An example: The New Yorker does a profile of a thing called the "rubber room" - a space in the central office where people who are judged incompetent to teach are awaiting adjudication under the contract. Remember, the contract doesn't only belong to the union, even though in The New Yorker and in the New York Times editorials, it's as if the contract is all the union - the school board is also party to the contract; they negotiated it! Anyway, The New Yorker profiles 15 teachers - and I have to admit, just like everyone else, it was lip-smackingly interesting to read about these very, very crazy people; how fun! But there were 15 of them, in this system of tens of thousands. Why is that what we're focused on? It's because a case is being built that somehow teachers and their unions are the whole cause of the misery.

What they're ignoring in all of these examples is the reality of poverty. They're ignoring the reality of lots and lots and lots of Americans who do not have a living wage. And if you want to change what's going on in schools, you have to realize that. We'd do more for education with a full-employment economy with a living wage than anything anyone can do by tinkering with the schools and firing teachers.

[Washington, DC, Chancellor of Education] Michelle Rhee got a cover story in Time Magazine right after Obama's election. She's the poster child for what they're calling "reform." The pivotal paragraph in that story says, "In the year and a half she's been on the job, Rhee has made more changes than most school leaders make in five years." It said she'd fired 36 principals, closed 21 schools, fired 270 teachers. Not a word about connecting the schools to their communities. Not a word about teacher retention. Not a word about the curriculum. Not a word about bringing resources to the starving system. She's a "reformer" because she's doing what the bosses of Enron did to Enron. That's ridiculous! A school is not like a business, and the market metaphor that's dominating the conversation actually misses everything important about schools.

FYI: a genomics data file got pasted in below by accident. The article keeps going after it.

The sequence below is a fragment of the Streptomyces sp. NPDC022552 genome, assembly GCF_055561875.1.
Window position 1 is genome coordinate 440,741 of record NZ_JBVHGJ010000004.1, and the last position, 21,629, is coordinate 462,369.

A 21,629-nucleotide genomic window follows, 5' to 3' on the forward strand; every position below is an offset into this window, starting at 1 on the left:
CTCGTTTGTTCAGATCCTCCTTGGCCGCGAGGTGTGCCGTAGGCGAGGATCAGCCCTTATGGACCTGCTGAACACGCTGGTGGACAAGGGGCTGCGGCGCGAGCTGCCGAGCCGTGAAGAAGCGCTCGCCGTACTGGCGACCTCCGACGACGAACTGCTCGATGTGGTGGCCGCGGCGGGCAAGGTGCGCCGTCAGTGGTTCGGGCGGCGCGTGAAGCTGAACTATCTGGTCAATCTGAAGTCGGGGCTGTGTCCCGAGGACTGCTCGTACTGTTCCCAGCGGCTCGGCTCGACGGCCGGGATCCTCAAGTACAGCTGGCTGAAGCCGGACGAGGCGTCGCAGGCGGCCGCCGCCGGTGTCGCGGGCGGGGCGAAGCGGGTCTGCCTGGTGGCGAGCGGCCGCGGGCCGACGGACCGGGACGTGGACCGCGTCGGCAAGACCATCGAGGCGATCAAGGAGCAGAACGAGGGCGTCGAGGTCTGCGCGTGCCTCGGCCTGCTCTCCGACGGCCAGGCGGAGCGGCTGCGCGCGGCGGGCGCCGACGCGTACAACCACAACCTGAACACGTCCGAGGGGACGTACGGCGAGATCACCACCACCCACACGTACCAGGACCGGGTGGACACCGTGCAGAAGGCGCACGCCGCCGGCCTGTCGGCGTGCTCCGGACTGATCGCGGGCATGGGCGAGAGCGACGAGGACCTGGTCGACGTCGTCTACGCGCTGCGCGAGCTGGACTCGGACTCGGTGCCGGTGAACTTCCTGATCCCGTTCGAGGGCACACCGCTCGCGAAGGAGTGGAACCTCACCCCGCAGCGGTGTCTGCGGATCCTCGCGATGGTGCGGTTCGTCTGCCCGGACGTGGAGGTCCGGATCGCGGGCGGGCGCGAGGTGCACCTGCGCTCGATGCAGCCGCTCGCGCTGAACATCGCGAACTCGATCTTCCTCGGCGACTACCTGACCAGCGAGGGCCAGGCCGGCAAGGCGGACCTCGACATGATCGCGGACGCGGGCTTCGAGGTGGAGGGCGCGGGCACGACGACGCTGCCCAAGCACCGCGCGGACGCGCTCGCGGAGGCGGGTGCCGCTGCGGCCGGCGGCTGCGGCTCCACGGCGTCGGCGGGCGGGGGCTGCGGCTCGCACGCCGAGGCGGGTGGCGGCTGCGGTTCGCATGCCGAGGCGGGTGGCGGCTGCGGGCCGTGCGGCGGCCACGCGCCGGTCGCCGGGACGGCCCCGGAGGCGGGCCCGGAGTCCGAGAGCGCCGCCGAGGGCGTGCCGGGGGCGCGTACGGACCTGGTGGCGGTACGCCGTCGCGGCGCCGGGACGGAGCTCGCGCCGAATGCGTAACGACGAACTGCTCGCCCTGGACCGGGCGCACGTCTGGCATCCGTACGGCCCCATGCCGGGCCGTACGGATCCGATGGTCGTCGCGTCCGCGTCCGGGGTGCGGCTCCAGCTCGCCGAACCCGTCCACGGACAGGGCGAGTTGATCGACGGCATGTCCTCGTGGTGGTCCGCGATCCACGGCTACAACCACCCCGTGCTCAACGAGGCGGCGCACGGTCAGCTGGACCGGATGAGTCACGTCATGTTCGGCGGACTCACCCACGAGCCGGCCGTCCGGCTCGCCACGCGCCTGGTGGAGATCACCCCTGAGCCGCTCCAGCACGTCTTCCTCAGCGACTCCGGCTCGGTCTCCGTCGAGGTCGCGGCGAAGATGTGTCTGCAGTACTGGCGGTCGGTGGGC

This is the real tragedy for teachers: Education is like love. You can give it all away and still have plenty. You can share all the knowledge you have and not lose anything - except if you're in a system where one school is being judged against another school, one classroom against another classroom, one state against another state. Well, then - I'm not giving you my shit. You go ahead and struggle on your own, because you and I are in a vicious fight for the Race to the Top money, for teacher jobs, for everything. That's a catastrophe for the reality of how teaching is done at its best.

I speak to young teacher groups all the time, and I often start by asking, "Are any of you going into teaching because you think you'll get rich?" And they laugh. And then I say, "Are any of you thinking you'll have the overwhelming respect of your community?" They laugh again. And then they tell me, "My parents, my brother, my sister, my partner all told me not to teach." So I say, "Why are you gonna do it? What's wrong with you?" And what's "wrong" with them is a desire to do moral work in an immoral world. Yet, we're putting a stake in their hearts.

MS: And it's all about "fixing" the schools ...

BA: Right. If you read any of these stories about education - about KIPP [Knowledge Is Power Program], about Teach for America, about charter schools - all of [the media] have drunk the Kool-Aid on this ideological question of how to fix the schools. An example: There was a story in The New York Times after the recent Race to the Top competition. They say that Race to the Top is having a great effect on reform, even for those states that don't get it. What's the evidence? The "evidence" is that more schools have gone private, that the union is being crushed. That's the proof of reform!